“He and I sat in my hotel room and he had some samples of his work,” Reamer recounts, and offered encouragement to the rookie entrepreneur. “This is really what promoters need.”

Reamer suggested Andy prepare some displays for counters in the concession stands so potential customers wouldn’t have to search too hard for the stickers.

“Because his products were so good, it kind of took off on its own,” Reamer adds of RaceCals’ initial success.

Andy recalls RaceCals’ first real custom sticker was a two-color design made for IMCA-founder Keith Knack.

The Benedettis couldn’t afford to attend the Daytona RPM convention the following February, but it was clear that RaceCals was going to be successful and Andy slowly phased out sign painting over the next two years.

“I don’t know where we would be without the show,” Andy says, pointing out that the RPM founder Stew Reamer took Andy under his wing. “They felt I was really helping the sport.”

As things got rolling for RaceCals, Andy and Karen decided that it was time to move the family out ofAuburn, relocating the family business into the hillside near Black Diamond. All three sons worked in the shop, which was on the same property as the Benedetti home. Joe would come home from junior high school and change straight into his work clothes. He was saving to buy a go-kart.

It was still years ahead of computers, the designs were all drawn by hand. Andy made 25-mile trips intoTacomato have the work typeset and have films made.

In 1986, Andy did make the trip to Daytona for the RPM show and was immediately impressed by the magnitude of the racing community in the southern states.

“Daytona was my first taste of the diehard NASCAR fans,” Andy says. “It was hard to believe that people were completely attired in Petty stuff. Jackets to buckles to you name what.”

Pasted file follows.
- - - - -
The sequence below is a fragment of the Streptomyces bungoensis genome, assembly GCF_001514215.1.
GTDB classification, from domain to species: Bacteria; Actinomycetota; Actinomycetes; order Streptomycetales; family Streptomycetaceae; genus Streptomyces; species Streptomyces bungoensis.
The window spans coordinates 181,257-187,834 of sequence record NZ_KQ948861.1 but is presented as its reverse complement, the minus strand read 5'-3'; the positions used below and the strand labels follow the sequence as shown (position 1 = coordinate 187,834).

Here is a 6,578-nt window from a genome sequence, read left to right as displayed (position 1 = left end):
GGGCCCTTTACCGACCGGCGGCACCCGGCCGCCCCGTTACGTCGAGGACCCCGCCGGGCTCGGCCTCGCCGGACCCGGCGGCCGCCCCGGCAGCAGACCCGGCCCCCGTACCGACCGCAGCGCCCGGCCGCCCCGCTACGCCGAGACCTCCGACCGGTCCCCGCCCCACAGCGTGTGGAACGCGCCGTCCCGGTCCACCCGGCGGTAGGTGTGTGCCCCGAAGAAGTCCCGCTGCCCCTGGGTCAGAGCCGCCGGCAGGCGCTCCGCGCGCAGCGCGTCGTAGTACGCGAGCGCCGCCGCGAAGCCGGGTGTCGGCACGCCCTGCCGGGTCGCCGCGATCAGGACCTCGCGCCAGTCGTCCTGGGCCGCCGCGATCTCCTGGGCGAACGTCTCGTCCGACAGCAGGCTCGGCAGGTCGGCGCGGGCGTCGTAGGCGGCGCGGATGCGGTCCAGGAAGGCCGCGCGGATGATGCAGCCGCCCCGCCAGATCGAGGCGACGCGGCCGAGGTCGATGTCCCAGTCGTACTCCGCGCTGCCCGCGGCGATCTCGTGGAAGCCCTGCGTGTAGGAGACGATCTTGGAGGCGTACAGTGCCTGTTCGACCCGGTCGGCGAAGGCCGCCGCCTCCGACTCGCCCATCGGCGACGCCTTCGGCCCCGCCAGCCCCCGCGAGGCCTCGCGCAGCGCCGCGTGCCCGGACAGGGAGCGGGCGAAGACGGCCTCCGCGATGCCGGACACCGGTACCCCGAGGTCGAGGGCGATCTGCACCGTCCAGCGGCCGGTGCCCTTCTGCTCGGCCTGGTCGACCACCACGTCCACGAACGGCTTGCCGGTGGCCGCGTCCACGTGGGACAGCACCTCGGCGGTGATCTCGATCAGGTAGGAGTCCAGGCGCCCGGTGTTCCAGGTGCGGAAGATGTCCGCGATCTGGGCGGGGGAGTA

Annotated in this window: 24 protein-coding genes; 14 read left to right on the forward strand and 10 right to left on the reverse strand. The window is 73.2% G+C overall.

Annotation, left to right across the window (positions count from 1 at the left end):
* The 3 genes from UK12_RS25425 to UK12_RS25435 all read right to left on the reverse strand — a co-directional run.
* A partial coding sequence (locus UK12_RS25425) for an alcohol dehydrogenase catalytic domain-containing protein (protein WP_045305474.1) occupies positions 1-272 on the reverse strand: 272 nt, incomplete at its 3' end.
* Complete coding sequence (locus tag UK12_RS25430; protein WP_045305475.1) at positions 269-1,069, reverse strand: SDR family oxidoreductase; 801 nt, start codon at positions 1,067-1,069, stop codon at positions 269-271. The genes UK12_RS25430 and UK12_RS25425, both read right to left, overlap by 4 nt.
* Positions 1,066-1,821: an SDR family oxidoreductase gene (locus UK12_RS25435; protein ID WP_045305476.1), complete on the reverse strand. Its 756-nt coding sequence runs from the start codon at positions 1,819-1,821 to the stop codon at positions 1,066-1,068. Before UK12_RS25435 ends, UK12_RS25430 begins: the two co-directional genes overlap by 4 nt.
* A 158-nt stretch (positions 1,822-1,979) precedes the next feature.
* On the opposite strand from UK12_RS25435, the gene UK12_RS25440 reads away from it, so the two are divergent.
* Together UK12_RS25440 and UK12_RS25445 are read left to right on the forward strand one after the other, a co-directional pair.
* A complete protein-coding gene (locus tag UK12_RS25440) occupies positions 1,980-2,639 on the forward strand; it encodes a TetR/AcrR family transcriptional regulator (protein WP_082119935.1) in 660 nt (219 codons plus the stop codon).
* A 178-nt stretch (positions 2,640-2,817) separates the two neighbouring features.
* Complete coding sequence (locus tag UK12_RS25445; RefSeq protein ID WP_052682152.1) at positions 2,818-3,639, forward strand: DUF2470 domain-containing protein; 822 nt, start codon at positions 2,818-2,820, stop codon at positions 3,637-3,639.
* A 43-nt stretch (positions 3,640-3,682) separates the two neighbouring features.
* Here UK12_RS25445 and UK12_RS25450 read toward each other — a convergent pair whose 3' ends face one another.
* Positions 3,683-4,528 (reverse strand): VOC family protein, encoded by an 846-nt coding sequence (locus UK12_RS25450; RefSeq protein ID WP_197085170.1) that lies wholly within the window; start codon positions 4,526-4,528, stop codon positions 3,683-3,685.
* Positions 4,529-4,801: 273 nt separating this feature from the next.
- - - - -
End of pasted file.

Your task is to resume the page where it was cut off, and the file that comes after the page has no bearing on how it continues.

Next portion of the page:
Andy knew he was looking at a whole new market. More than just general racing fans, these were true fans of specific drivers.

He met Jack Martin, the souvenir guru for RJ Reynolds, and soon Benedetti was producing stickers for the likes ofRichardPetty, Dale Earnhardt and Bill Elliott. Within a year, the RaceCals line included all the popular drivers.

“Until then, there weren’t a lot of fan-based souvenirs,” Andy says. “We saw you could put a slogan on a sticker and fans wanted it.”

A lot.

“Like ‘Awesome Bill from Dawsonville.’” Andy continued. “In a little way we changed how souvenirs were marketed.”

Before RaceCals, most of the stuff that was available centered on the sponsors. Andy turned it around so that the emphasis was on the drivers.

In 1988, a line of “Fan On Board” products was in the RaceCals catalog, and the diamond placards could be found suction-cupped to cars boasting a person’s loyalty to Petty, Elliott, Wallace and the likes.

In the early ’90s, The Benedetti’s family business had exploded and the messages printed on colorful RaceCals stickers spoke volumes for the racing community-driver stickers on the bumpers of cars in the parking lot, team logos on equipment boxes in the pits,  and contingency stickers on the cars themselves.

But the Benedetti’s hard-earned success awoke a new breed of competition. During the rise of RaceCals, many drivers simply had friend or family member take care of their marketing efforts.

For example, Dale Earnhardt’s marketing guy Buddy Hank Jones arranged for RaceCals to create five different stickers for the Intimidator. For Harry Gant, his daughter handled things. And with Ricky Rudd, it was his wife.

Other drivers had their sponsors make arrangements with RaceCals. Coors for Bill Elliott, Roush for Mark Martin, and Penske for Rusty Wallace.